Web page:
Pressing further into the exhibit, the tones of the pieces slowly become more and more monochromatic. Another of my favorite pieces is “Iceberg/The Island of Ineffectual Voices (2012),” another full-wall piece, which features three men on a hill and an “island” of many printed images of girls playing the accordion. The bottom of the piece is dotted with tiny circles of mirror dripping with chartreuse paint and on the ground a spray-painted island speckled with more reflective glass. The three men crouched over a small hill echoed with control for me, ringing with themes of Big Brother: they seem like the villains, making multiple appearances in not only this piece but in “Iceberg/Lost Voices II (2012)” as well. They are physically larger than the girls, and seem to have their own, powerful, sleek wickedness in their stances. The piece causes the viewer to reflect on themselves in physical reflection of his or her values, thoughts, and actions, as well as in comparison to isolation, colors, and speech. What do we, as humans, see in ourselves and what do our thoughts say about us? This piece caused me to consider my relationships, how expressing ourselves affects everyone around us, through any sort of form: artistic, vocal, intellectual. Are we isolated by our ideas, or are we drawn towards others who are similar to and have thoughts as we do?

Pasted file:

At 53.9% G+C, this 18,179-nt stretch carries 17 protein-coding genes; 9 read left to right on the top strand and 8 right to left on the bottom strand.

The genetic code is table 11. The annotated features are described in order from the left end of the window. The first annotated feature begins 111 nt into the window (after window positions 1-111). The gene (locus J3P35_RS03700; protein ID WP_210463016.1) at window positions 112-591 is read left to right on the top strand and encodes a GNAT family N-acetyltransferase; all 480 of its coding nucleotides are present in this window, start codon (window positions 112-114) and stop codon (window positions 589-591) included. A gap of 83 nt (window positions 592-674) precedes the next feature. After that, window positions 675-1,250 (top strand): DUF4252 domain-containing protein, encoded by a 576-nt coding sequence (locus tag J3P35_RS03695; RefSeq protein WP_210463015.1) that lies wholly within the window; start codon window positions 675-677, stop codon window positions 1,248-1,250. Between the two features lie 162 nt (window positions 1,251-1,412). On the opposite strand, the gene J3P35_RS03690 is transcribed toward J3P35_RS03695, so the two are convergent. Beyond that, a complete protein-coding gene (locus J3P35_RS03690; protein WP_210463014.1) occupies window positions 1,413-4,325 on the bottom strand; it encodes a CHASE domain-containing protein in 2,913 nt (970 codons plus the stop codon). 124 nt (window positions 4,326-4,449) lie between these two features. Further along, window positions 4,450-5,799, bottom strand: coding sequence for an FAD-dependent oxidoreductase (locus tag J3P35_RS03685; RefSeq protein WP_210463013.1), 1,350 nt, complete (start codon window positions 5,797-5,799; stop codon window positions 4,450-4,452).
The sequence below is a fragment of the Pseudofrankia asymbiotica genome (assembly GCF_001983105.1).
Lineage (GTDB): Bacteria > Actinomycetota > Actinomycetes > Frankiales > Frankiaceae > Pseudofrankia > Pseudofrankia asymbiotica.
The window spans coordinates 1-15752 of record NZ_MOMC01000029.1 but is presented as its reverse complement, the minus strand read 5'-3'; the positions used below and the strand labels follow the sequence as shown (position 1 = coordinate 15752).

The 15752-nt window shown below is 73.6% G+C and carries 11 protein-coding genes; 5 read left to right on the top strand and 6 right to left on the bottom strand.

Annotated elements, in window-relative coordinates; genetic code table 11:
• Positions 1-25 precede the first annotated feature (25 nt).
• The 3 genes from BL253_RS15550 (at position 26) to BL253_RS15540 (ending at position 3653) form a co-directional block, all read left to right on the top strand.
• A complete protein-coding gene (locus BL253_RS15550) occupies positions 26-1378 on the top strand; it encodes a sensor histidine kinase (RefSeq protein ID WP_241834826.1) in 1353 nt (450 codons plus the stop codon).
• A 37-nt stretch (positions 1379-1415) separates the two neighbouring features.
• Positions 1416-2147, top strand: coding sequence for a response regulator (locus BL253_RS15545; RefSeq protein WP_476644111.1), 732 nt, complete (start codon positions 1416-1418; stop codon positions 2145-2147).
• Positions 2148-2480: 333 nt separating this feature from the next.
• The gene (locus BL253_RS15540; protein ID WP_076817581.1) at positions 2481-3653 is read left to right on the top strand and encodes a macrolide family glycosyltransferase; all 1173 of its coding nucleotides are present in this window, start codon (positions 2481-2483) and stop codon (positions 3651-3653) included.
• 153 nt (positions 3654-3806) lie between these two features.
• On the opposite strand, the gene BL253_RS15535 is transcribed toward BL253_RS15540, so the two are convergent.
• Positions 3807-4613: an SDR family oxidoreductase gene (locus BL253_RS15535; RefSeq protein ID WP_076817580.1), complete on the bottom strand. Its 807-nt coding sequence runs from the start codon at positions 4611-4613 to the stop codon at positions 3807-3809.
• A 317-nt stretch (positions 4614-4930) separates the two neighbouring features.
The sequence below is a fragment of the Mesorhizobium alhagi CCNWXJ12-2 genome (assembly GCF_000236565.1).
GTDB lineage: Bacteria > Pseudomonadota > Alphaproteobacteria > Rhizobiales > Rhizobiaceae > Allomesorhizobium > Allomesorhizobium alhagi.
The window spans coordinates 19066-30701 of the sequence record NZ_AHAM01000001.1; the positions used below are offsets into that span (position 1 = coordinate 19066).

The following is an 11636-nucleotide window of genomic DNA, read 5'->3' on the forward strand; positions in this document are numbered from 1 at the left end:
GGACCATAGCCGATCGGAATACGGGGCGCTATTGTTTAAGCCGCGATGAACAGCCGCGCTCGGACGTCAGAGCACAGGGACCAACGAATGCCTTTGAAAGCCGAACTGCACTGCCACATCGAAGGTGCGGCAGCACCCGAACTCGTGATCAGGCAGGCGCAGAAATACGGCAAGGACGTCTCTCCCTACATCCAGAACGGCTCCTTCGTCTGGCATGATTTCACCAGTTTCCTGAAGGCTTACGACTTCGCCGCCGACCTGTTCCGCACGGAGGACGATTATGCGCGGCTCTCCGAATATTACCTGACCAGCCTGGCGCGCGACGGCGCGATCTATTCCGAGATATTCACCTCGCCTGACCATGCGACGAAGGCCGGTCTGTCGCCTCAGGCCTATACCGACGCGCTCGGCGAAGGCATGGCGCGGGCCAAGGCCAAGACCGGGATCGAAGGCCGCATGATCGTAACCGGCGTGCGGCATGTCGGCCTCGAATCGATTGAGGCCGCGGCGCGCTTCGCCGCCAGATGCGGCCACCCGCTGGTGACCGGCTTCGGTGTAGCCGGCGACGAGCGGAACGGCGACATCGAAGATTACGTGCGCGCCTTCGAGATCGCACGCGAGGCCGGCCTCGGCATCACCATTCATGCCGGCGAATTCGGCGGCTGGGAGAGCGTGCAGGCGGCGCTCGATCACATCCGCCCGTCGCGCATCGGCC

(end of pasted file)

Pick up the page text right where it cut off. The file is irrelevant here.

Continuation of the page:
Two of her most prominent and powerful pieces, are “Loudspeakers/Undertow (2012)” and “Iceberg/Lost Voices II (2012),” causing the viewer to question the power of language, voice and expression of thoughts. The theme of censorship versus free expression of speech runs very true though these two pieces. “Iceberg/Lost Voices II (2012)” is a smaller work but is still visually complex. It features many little girls with gashes of red across their mouths, forcing the viewer to ponder the power of speech and thoughts. It caused me to ponder the question of censorship, a very complex issue in today’s age: are we censored, and if so, by what? Or whom? We can observe from history, and we would all agree intellectually, that censorship is an undesirable thing. But do we currently think in these terms; do we censor ourselves? Do we censor each other? The most important thought that came to mind was do we really live in a free press – does free speech actually exist, or are we forced to conform to society’s standards of what is deemed “appropriate”? “Loudspeakers/Undertow (2012)” is a beautiful standalone piece, seeming uniform in its geometric shapes but reveals splashes of acrylic and collage the closer you look. The splashes of red and purple ‘la la la’s in the piece contrast with the black and white shapes, and begs the viewer to question what it is actually being said. It asks about the power of words in our current society and culture: do we carefully choose what we speak, or have we been trained, through 140-character bits, to simply blurt out whatever comes to mind – “blah, la, blah, la, la”?
Overall, the exhibit is interesting, unique and thoughtful. It brings up questions of humanity in a creative and mythical way. It’s like walking through some sort of twisted fairy tale as you wander through the exhibit, but it’s a wonderful stop on cool fall day where you can wander and ponder about the deeper meaning of past, present and future. As the artist notes in her statement, she achieves a puzzling “weird elegance” that is well worth seeing.